Features & News
Demo Impressions: Kane and Lynch 2: Dog Days
August 2, 2010, Author: Trent Pyro
Kane and Lynch: Dead Men was a bit of fun. Remember that, fun? With a market awash with epic tales and elaborate plot lines, the two loonies settled for just plain ultra violence and I quite liked it. Sure, the story was about as upbeat as a meeting for terminally ill Al Qaeda members, but the game play was more than enough to make up for that. Right? Well, not so according to the big press machine, who pretty much panned the game from start to finish.
The controls were flaky, it offered nothing new and the plot really started to depress in its final hours. I agree with all those statements, and myself and the friend who I played it with finished the game in a day and felt wholly underwhelmed by it all. Not content to let sleeping dogs lie, IO Interactive instead decided to give the franchise another chance. The result: Kane and Lynch 2: Dog Days. How they got the cash after the flop of the first game is anyone’s guess, but that’s not what we’re here for. The demo is now plastered all over the Xbox Live Marketplace and PSN, but short of trying it for yourselves here’s my little impression of the Ps3 version. Enjoy.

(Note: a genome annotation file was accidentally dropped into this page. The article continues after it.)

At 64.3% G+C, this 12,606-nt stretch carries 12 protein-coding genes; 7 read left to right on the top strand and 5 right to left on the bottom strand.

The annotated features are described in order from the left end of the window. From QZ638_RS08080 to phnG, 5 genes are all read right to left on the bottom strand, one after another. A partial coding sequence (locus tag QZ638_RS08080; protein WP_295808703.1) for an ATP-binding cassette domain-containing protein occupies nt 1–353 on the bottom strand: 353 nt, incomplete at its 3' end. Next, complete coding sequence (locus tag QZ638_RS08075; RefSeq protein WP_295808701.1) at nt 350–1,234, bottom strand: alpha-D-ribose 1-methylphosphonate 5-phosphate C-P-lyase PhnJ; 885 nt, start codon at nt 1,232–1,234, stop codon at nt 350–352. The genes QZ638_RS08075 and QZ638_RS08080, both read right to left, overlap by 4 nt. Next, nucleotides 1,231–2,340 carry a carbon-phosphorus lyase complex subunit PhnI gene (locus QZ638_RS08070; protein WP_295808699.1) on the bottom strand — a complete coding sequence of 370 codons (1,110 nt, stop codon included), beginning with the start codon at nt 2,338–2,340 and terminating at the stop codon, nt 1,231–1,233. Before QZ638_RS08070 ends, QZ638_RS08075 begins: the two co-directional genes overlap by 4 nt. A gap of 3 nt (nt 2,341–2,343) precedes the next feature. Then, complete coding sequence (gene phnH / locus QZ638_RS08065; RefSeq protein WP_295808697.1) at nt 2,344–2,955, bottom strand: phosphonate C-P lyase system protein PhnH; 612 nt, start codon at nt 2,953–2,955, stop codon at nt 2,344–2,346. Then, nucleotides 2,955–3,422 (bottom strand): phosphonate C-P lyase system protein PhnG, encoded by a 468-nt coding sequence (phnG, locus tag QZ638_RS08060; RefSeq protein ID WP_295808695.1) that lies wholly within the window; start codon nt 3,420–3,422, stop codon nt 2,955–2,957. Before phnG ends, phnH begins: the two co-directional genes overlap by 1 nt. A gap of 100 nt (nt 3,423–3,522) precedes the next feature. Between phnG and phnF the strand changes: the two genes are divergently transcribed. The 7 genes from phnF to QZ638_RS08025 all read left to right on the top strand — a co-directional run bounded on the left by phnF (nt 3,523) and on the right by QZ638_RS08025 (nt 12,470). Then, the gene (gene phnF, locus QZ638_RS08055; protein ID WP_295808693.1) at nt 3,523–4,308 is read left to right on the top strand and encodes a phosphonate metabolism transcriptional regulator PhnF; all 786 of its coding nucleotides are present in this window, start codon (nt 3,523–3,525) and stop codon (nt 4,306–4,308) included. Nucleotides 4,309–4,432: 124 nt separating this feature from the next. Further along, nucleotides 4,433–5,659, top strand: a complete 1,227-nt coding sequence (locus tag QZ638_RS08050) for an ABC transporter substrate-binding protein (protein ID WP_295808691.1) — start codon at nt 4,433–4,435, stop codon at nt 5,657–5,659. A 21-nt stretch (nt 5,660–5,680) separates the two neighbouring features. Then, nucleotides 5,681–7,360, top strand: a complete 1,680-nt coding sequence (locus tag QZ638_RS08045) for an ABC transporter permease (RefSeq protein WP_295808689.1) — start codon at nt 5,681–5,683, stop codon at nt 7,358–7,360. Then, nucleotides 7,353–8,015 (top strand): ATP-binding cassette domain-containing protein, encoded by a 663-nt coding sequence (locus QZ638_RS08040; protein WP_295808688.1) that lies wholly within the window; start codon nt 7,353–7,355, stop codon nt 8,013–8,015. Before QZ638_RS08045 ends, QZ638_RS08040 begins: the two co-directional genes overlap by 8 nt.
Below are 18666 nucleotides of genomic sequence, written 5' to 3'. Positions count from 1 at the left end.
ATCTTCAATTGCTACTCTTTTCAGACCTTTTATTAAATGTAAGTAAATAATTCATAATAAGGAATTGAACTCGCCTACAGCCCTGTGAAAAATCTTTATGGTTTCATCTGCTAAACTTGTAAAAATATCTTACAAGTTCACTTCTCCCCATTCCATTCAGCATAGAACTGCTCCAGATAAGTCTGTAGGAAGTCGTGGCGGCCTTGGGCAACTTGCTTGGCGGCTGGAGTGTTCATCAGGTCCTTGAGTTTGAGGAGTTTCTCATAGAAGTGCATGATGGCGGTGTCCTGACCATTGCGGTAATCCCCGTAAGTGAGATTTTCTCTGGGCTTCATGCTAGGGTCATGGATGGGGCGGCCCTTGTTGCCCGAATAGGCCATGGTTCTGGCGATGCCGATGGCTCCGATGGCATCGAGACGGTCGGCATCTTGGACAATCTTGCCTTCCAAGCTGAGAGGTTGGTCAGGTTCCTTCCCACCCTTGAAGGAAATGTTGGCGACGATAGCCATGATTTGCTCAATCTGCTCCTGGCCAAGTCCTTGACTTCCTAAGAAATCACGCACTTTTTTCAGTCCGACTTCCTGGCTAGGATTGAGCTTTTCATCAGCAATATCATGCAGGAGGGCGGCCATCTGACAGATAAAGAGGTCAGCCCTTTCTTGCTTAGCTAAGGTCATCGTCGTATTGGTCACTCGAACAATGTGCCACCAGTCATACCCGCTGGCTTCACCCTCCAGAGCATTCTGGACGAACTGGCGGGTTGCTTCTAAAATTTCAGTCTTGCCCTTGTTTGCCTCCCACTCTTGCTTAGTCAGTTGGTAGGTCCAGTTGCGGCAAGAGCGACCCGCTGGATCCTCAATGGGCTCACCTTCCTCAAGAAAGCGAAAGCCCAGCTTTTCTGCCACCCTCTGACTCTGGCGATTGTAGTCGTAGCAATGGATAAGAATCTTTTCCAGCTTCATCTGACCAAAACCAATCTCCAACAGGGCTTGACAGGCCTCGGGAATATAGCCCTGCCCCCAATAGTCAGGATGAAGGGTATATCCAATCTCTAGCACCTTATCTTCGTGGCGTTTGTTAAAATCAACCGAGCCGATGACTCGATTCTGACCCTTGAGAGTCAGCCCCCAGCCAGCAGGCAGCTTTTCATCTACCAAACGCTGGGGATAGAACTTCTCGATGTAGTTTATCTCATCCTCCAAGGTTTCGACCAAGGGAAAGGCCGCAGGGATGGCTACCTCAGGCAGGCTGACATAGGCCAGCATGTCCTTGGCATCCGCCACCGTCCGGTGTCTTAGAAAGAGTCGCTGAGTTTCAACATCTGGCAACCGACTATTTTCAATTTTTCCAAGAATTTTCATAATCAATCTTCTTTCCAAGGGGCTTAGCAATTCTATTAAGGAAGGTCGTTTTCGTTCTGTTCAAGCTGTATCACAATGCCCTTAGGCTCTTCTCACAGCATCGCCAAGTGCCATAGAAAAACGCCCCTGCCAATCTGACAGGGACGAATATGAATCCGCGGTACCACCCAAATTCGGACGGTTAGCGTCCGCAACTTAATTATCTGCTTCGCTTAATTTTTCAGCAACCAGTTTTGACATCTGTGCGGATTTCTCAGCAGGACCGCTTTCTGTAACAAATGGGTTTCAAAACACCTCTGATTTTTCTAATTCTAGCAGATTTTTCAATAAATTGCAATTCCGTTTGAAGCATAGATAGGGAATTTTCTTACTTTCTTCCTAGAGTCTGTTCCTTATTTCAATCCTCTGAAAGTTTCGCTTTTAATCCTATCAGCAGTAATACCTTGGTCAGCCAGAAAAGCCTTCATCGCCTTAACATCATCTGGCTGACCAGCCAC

The first sign of the big changes appears before the menu even loads, or ‘buffers’. You see, the big hook in Dog Days is that everything is on youtube. Not literally, but IO have grabbed the ‘internet video’ bull by its horns and everything looks and feels like digital, internet video. This is apparently an attempt to make a more realistic-looking game. It’s a fresh and modern concept and one that continues to show promise throughout the demo. So many games these days opt for an attempt at photo-realism and instead end up with a game that looks like a game. Props to IO for changing tack, and the fuzzy, degraded, lo-res graphical style actually does its job pretty damn well. So, after the buffering we get a basic menu, a little creaky but I’m sure that’s something that will be ironed out in the full release, or left to rot because no-one will care.